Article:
Lottery Trust: In 2000 I created a lottery trust called the Engender Trust (“engender” was the dictionary.com word of the day on the day that I created the trust). It is an irrevocable trust that is outside my estate and which has the descendants of my great-grandparents and my wife’s great-grandparents as beneficiaries, including my wife and children. I am also a discretionary beneficiary (the trust is arguably still outside my estate because I structured it as a self-settled spendthrift trust). My wife is Distribution Trustee and I’m Investment Trustee. When I buy a Powerball ticket, I take a picture of it and email my wife and say “I hereby contribute this Powerball ticket to the Engender Trust.” What this means is that the gift to the trust is the value of the ticket (i.e. $2), and if the ticket is a winner then the increase in value from $2 to hundreds of millions occurs outside my estate. Pretty cool – all that money can be distributed out to the beneficiaries without gift tax and there will be no estate tax as it passes through the generations. It would probably be challenged by the IRS which would also be cool. Note that this doesn’t help with the income taxes due on the winnings.
Investment Musings: I also think about how I’d invest the Powerball winnings. This sort of musing is a nice check on how we advise our clients to invest. I’d invest mostly passively (a combination of indexed accounts and factor-based passive) and then some private investments such as private equity, venture capital, and private real estate. I’d also invest in alignment with my values, including private investing in companies who are trying to make a positive difference in the world. I’d also have enough in high-quality muni bonds to stay disciplined in down markets. I’d try not to look at the portfolio often – maybe just once or twice a year. Looking at investments a lot leads to tinkering which is almost always a bad idea.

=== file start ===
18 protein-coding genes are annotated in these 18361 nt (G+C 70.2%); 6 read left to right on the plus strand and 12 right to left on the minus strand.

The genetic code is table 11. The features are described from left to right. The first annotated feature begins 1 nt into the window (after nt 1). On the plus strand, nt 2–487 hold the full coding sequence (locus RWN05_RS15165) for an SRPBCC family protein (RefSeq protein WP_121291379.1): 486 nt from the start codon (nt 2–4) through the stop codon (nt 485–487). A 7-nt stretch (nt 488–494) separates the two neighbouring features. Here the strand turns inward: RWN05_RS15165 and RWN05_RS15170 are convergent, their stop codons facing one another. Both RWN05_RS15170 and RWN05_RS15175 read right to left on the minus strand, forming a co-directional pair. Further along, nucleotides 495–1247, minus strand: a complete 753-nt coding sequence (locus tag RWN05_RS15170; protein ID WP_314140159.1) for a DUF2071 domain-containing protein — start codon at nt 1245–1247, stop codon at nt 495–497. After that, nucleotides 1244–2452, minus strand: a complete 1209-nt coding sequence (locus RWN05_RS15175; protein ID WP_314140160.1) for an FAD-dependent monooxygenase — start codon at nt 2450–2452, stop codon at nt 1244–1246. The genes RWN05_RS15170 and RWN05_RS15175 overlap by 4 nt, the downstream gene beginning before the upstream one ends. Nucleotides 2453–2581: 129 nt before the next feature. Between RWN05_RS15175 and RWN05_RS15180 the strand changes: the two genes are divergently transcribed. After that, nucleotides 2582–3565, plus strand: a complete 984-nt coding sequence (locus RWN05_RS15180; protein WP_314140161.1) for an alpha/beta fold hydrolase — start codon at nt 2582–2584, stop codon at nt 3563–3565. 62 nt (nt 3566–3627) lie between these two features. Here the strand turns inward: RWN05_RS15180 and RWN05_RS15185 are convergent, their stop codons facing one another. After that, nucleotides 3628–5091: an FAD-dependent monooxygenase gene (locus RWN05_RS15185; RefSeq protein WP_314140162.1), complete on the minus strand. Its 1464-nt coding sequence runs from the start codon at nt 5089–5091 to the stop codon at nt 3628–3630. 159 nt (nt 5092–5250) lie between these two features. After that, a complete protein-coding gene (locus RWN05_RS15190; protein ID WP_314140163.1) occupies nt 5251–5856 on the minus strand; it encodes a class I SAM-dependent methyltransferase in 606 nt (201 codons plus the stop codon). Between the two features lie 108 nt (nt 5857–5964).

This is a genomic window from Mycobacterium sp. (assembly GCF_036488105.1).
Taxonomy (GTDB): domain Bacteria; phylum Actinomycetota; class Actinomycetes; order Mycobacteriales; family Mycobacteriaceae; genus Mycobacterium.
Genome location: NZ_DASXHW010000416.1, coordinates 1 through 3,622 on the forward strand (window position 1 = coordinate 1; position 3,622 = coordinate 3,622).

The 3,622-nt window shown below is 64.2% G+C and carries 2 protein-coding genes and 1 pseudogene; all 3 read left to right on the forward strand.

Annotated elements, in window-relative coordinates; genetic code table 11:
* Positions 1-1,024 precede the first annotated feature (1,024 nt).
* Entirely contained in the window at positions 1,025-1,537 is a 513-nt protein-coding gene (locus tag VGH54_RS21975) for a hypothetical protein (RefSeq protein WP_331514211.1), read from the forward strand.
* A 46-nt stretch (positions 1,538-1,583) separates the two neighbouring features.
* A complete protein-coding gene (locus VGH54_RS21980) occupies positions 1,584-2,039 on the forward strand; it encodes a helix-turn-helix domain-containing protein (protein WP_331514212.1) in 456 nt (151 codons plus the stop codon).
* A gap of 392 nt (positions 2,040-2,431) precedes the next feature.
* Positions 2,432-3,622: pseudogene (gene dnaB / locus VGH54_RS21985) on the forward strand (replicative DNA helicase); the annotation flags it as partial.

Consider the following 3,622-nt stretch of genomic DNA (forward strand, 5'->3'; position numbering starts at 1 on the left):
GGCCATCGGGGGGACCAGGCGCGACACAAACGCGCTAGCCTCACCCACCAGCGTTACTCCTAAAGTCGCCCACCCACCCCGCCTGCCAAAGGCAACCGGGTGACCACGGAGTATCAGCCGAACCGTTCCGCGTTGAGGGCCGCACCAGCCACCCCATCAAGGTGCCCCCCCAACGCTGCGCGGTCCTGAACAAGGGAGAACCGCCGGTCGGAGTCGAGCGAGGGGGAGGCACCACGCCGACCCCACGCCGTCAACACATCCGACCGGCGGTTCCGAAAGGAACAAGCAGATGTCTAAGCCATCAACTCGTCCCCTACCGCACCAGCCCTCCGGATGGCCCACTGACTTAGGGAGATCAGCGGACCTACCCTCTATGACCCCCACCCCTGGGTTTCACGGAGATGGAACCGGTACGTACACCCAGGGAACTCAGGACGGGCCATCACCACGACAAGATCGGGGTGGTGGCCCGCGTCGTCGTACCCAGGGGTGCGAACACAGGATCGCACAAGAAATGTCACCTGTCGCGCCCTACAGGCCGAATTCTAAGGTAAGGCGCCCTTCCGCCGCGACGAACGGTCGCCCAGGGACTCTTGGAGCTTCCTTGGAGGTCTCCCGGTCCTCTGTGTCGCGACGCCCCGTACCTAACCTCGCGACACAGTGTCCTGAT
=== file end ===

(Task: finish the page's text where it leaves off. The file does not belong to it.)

Charitable Giving. I think I’d be most excited to create a huge private foundation and give to charitable causes that will make a difference for people and the planet.
I Don’t Want to Win: One thing I’ve realized as I’ve mused about winning Powerball is that I don’t actually want to win. I know that most people’s lives take turns for the worse after winning the lottery. While I think I’m better suited to winning than the average person given what I do for a living (i.e. a wealth advisor to ultra-high net worth families), I also realize that I should respect base rate probability that winning the lottery will make things worse. Things are really good in my life right now. I suspect that winning Powerball would lead to decisions that would negatively affect my happiness. UPDATE on 8/29/23: I am wrong about this. Winning the lottery doesn’t ruin the winners lives. Rather, lottery winners tend to report greater life satisfaction. Check out my Forbes article on this topic: Debunking The Myth: The Surprising Truth About Lottery Winners And Life Satisfaction
Be Careful About Buying Them with Co-Workers: Ten plus years ago when Powerball was at a record-high jackpot (over $500 million), about 20 of us decided to pool some money and buy some tickets with the agreement that if we won we’d split it. After we bought the tickets I realize that this was a HORRIBLE IDEA from the company’s perspective. What would happen if 20 of us all the sudden had millions of dollars? What if half or quit? We’d have a big hole in our personnel that would be tough to fill. And at the time, we’d only had about 30 employees.